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Various forms of existential distress are associated with aggressive tendencies

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posted on 2019-03-20, 10:00 authored by Wijnand A.P. van Tilburg, Eric Raymond IgouEric Raymond Igou, Paul J. Maher, Joseph Lennon
We propose that aggressive tendencies are more (vs. less) pronounced among people who frequently (vs. less frequently) experience challenges to their perceived meaning in life. We tested this hypothesis for three different forms of existential distress: loneliness, boredom, and disillusionment. The results of Study 1 confirm that loneliness is associated with aggressive tendencies and that this positive association can be partly attributed to the search for meaning that comes with loneliness. The results of Study 2 indicate that meaning search plays a similar role in the relationship between boredom proneness and aggressive tendencies. Finally, the results of Study 3 indicate that the more often people feel disillusioned, the more pronounced their aggressive tendencies are, and this association is again partly attributable to meaning search. These findings suggest that aggressive tendencies have roots in existential distress and in the motivation to find meaning in life.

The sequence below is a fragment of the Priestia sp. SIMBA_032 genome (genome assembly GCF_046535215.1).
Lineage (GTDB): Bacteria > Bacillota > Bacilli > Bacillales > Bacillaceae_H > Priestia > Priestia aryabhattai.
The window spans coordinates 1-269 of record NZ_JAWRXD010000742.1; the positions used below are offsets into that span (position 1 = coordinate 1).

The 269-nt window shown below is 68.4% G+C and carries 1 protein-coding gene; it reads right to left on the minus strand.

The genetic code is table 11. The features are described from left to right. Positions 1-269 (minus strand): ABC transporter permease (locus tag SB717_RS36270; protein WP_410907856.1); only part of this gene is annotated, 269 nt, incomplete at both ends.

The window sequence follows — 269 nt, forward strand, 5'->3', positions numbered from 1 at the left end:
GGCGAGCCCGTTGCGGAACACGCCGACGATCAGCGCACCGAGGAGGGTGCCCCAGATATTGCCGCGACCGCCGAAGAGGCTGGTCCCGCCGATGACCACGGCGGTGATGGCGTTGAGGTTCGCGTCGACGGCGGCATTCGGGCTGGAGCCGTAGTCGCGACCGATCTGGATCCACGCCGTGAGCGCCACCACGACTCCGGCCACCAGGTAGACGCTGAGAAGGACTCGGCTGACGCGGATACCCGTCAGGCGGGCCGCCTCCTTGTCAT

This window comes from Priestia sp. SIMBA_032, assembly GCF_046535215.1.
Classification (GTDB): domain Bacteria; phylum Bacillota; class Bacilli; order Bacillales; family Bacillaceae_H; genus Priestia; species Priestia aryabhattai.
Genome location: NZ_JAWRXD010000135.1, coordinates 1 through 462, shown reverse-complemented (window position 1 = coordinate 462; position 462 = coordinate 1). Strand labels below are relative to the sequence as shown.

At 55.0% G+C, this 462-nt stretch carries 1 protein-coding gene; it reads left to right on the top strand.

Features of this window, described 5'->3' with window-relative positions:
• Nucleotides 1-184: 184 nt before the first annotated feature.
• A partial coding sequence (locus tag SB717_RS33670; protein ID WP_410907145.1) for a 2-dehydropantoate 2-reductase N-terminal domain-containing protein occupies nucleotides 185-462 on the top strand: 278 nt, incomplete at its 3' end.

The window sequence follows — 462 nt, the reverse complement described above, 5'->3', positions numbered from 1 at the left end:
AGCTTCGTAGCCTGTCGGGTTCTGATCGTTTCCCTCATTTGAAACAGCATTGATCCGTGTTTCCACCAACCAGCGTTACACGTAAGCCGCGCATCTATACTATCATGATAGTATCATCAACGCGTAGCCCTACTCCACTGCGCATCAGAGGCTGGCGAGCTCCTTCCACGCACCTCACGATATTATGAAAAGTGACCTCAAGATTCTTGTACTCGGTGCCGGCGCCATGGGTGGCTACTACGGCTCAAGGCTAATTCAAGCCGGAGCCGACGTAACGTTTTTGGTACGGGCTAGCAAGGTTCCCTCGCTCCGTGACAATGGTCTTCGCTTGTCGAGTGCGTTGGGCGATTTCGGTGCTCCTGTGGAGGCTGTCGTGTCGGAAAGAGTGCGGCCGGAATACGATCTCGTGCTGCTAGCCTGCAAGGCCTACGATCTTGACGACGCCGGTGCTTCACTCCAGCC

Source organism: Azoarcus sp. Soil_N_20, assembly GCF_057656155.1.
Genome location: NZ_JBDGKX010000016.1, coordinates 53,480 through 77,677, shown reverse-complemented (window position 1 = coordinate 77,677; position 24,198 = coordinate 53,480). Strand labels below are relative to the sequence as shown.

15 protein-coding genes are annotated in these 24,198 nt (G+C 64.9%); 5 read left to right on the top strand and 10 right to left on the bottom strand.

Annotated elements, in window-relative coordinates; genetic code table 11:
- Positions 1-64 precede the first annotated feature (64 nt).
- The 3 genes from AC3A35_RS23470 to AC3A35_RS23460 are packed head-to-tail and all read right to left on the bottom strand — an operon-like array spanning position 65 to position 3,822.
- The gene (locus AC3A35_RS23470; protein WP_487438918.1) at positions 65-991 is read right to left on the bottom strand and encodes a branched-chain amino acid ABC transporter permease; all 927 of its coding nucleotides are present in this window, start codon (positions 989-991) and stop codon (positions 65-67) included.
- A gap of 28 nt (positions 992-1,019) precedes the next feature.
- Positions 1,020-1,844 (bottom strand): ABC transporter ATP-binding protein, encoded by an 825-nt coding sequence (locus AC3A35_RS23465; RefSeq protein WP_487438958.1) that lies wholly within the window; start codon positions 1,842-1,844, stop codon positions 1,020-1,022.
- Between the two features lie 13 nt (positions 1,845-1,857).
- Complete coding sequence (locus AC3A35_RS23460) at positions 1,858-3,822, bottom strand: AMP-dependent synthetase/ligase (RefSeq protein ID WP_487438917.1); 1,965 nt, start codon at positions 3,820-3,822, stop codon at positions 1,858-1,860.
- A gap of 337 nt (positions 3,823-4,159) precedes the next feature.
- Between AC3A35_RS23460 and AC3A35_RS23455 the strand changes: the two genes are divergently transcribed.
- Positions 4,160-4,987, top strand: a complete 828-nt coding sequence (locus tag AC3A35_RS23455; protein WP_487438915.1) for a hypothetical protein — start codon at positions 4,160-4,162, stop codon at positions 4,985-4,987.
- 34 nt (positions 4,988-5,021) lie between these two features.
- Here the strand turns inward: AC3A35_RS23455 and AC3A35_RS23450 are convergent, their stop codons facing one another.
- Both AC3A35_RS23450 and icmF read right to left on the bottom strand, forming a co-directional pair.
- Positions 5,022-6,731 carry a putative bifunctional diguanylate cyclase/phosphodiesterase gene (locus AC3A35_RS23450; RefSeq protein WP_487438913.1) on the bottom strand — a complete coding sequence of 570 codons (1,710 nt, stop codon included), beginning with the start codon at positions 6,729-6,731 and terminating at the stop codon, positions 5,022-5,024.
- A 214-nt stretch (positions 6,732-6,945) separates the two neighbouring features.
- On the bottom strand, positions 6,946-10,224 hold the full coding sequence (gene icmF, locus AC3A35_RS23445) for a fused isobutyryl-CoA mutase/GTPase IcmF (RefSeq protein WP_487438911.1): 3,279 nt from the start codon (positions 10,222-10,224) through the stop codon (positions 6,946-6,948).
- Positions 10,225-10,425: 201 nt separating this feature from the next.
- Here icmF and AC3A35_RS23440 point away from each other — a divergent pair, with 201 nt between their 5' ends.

History

Publication

Personality and Individual Differences;144, pp. 111--119

Publisher

Elsevier

Note

peer-reviewed

Rights

This is the author’s version of a work that was accepted for publication in Personality and Indiviual Differences.. Changes resulting from the publishing process, such as peer review, editing, corrections, structural formatting, and other quality control mechanisms may not be reflected in this document. Changes may have been made to this work since it was submitted for publication. A definitive version was subsequently published in Personality and Individual Differences, 2019, 144, pp. 111-119, doi.org/10.1016/j.paid.2019.02.032

Language

English

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